4. What does it mean to you to see other people like you on social media?

I love it! It’s really comforting to see other men and women in my age group crushing it on social media.  It gives me that much more confidence in what I do with my social media pages. I find so much inspiration to continue to do what I am doing from others who look like me on these social media platforms. I love to see my vibrant gray-haired brothers and sisters leading the pack and creating a vibrant narrative of what it is like to be of advanced age. Going forward, I hope that I continue to see exponential growth of those who look like me on social media.



Positively aging and positively radiant

With her passion for skincare and encouraging women to embrace all that comes with aging, Debbie has built an impressive following, and partners with a variety of brands focused on health and beauty. Her posts are full of words of wisdom and accompany photos of her infectious smile.

1. What does it mean to thrive, how does social media from the connections you have made, to the way it empowers you tell your story help you do that?

Thriving to me is living free of the expectation of what society thinks you should look and act like. On social media I have found a wonderful community known as the Silver Sisters, amazing women of all ages growing out their gray/silver hair. Because of their strength, determination, and inspiration they gave me the courage to share a bit of my life and my journey with aging and gray hair. It gives me the opportunity to hopefully inspire and encourage others to redefine what beauty means.

2. How has social media allowed you to connect with people outside your generation?

I have found pro-aging and gray hair transcends many generations. Because we are changing society’s narrative on gray hair, this allowed the younger generation to feel more comfortable enough to let them grow out their natural hair. I have made a lot of connections with women in their 20’s, 30’s, and 40’s who now have gray/silver hair or who are transitioning. Positive aging lets the younger generations know that aging is not something to fear but look forward to, and that it is okay to look older because we are older!

3. What have you learned using social media?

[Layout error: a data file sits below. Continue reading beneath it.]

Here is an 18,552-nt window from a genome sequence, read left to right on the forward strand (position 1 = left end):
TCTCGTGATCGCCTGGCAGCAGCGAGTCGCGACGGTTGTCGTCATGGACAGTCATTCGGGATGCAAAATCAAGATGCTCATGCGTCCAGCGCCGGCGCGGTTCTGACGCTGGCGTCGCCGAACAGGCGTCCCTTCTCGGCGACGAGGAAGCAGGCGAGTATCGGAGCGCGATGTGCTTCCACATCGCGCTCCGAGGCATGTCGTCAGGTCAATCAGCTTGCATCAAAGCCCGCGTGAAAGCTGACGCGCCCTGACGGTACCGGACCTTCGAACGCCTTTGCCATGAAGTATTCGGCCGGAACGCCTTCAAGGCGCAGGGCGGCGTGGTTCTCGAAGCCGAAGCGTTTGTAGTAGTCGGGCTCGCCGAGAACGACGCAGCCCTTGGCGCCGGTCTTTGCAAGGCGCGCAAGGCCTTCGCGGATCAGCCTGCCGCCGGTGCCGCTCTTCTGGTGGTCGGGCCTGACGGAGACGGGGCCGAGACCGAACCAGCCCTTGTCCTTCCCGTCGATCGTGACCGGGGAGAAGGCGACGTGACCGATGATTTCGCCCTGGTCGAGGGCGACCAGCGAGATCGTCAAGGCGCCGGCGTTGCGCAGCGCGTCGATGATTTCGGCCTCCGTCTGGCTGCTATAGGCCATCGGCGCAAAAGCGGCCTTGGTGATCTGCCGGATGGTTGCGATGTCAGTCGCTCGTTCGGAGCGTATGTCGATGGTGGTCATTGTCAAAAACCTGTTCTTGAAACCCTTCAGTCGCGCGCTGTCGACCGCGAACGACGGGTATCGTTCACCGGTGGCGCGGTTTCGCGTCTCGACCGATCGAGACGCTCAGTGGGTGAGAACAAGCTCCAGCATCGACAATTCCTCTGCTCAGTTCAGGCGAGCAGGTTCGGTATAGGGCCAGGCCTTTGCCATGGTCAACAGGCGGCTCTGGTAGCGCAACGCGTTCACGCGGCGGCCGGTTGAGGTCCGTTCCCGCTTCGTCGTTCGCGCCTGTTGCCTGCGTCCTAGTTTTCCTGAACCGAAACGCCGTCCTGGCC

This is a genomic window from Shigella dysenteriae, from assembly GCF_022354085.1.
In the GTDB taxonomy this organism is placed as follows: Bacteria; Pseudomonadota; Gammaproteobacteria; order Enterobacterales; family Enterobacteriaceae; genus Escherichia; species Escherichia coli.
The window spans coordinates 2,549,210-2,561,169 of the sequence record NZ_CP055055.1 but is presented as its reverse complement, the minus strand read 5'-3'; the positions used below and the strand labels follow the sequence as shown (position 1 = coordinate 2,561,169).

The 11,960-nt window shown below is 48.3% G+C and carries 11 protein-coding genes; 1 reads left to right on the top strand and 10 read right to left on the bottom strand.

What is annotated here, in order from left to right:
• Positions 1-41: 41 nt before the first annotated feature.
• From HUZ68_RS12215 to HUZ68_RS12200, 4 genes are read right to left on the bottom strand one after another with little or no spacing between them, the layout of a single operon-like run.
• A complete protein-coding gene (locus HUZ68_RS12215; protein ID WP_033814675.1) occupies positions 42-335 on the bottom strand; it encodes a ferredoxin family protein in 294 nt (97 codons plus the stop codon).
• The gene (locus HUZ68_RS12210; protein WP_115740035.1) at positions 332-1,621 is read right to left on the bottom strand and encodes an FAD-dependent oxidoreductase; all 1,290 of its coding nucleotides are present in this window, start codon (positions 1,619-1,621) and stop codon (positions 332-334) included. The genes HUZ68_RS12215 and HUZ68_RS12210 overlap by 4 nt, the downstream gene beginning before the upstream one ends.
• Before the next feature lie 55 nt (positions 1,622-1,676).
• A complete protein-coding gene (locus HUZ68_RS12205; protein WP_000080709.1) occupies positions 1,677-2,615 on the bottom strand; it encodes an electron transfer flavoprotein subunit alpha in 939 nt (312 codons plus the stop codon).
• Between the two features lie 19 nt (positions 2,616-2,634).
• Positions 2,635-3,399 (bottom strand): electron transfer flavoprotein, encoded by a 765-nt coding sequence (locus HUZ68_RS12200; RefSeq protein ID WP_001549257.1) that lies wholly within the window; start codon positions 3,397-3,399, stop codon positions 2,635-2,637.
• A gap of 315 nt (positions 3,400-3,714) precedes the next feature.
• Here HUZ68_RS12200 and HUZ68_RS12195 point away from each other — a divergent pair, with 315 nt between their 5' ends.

I have learned I need to use reading glasses 100% of the time, and that I sure could use a tutor!

Social media allows you to inspire and be inspired. It is more than just squares on a screen, you can make meaningful connections and friendships all over the world. It could open doors and give you opportunities that you never thought existed.

4. What does it mean to you to see other people like you on social media?

I love it! I learn from them every single day. It bands us together. In our community there is no competition, only women supporting women and lifting each other up. Everyone has value and contributes something. There is room for everyone!



Queen of Reinvention

Making happiness a priority is this stylish model & actors’ philosophy. She deems herself the ‘Queen of Reinvention’ because she will embrace or forge change if it means staying happy, from working in corporate America, to becoming an educator, to opening her own sewing school to becoming a model and actor.

1. What does it mean to thrive, how does social media from the connections you have made, to the way it empowers you tell your story help you do that?

At 62, thriving means that I’m not allowing my age to stop me from doing things. I mention my age because sometimes people think that being over 60 means your life is over, and I guess when you’re young you might think that. But, honestly, 60 is when it really starts. It’s when you have more time to do the things you want to do. I’m getting to do things that I didn’t get to do when I was younger, because I was raising my family. Now my kids are grown, and I’m submitting self-tape auditions just about every week! I think thriving also means getting to be whatever you want to be. I don’t think you should limit yourself because of your age. Being on social media has allowed me to connect with other women who feel the same. If there are those who don’t feel that way, hopefully we will inspire them. They’ll see that we’re out here doing what we want to do, and one of those things is letting your hair be silver. You don’t have to dye your hair to be beautiful. That’s a societal norm. Are we really going to keep telling that lie?